The same church that has held the funerals of presidents Theodore Roosevelt and Woodrow Wilson, and the inaugurations of FDR and current president Barack Obama, will now ring its bells in favor of equal rights.
The U.S claims to stand for equal rights and freedom for all of its citizens. If this is so then why is there such a contentious debate over whether or not two individuals, gay or not, should be married?
It would seem that the Rt. Rev. Mariann Edgar Budde would agree that to deny people equal rights based on their sexuality is wrong. Budde recently allowed the use of new rhetoric in the marriage right in order to allow same-sex couples to marry. This decision affects 89 congregations in DC and Maryland.
This decision came in succession to other progressive actions made by the church within the last decade beginning with the elevation of Gene Robinson to the rank of bishop despite his sexual orientation. There was also a decision in July of last year to allow the blessings of civil unions.
Now the church is being met with mixed responses on whether or not the recent decision to grant gays and lesbians the right to marry, in states where gay marriage is already legal, was the right choice.
According to Rev. Gary Hall, dean of the National Cathedral, most of the reactions have been positive, but some people have voiced angry responses.
Hall summed up his position in an interview with Fox New’s Jamie Colby, saying that if marriage is good for heterosexual couples then it must also be good for homosexual couples.
Hall makes a sound statement by suggesting that if churches are to advocate marriage, then they should advocate it to all couples. Is it really that difficult to get behind such an obvious message of equality? This issue is akin to the civil rights movement 50 years ago when men and women were discouraged from marrying due to another form of discrimination.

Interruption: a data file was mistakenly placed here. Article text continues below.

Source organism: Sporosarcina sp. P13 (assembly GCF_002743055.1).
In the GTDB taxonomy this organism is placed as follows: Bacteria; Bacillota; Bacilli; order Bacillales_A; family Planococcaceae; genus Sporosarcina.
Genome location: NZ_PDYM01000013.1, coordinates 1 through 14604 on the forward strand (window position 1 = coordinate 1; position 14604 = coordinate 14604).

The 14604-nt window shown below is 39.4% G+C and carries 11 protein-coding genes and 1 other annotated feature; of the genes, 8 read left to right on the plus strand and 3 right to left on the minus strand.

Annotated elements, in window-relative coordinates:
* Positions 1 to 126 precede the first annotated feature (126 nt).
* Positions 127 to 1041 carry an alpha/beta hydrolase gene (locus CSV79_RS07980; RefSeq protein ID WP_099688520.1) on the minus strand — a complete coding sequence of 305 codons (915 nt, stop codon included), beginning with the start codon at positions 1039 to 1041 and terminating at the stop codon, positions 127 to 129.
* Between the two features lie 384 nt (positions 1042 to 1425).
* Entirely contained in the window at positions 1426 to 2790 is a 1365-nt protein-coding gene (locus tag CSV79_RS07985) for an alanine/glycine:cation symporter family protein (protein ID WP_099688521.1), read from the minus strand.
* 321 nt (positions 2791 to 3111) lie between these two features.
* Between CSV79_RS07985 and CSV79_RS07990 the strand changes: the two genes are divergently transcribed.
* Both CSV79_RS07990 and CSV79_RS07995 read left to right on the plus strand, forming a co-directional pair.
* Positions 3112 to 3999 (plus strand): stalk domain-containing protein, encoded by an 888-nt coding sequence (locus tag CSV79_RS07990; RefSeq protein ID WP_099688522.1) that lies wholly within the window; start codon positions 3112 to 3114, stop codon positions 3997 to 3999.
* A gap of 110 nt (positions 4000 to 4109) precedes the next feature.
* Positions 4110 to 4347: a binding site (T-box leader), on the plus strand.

The resistance to such an obvious cry for mutual equality in America, regardless of any personal lifestyle choice, is shocking. Much of it stems from hearsay and is spread by those who blindly say that they will not accept any movement in their position.
Gay marriage has even been compared to beastiality and polygamy. Supreme Court Justice Antonin Scalia compared homosexuality with the above acts as well as with murder. Scalia was later asked by a Princeton student to defend his comments.
Scalia responded by saying that he was not equating the acts of bestiality or murder with homosexuality, he was simply relating them.
“I’m surprised you weren’t persuaded,” Scalia said. He later went on to explain that his argument was a form called the reduction to the absurd.
But maybe Scalia’s less than tactful argument has some value after all. When we compare his relation of homosexuality with deplorable crimes like murder, to other arguments that can be heard in our own town, we might stop to simply consider how absurd the accusations really are.
Gay marriage isn’t murder, and it certainly isn’t beastiality. If homosexual marriage is passed and equal rights are finally bestowed to the demographic concerned, then it will most likely not affect the heterosexual community. Really, the only thing that will change is the fact that gay men and women will be allowed to openly proclaim their love through rings.
So, maybe we should put prejudice behind us and, if anything, do a favor for jewelry stores all over the country and allow the sale of wedding rings to experience an economic boom.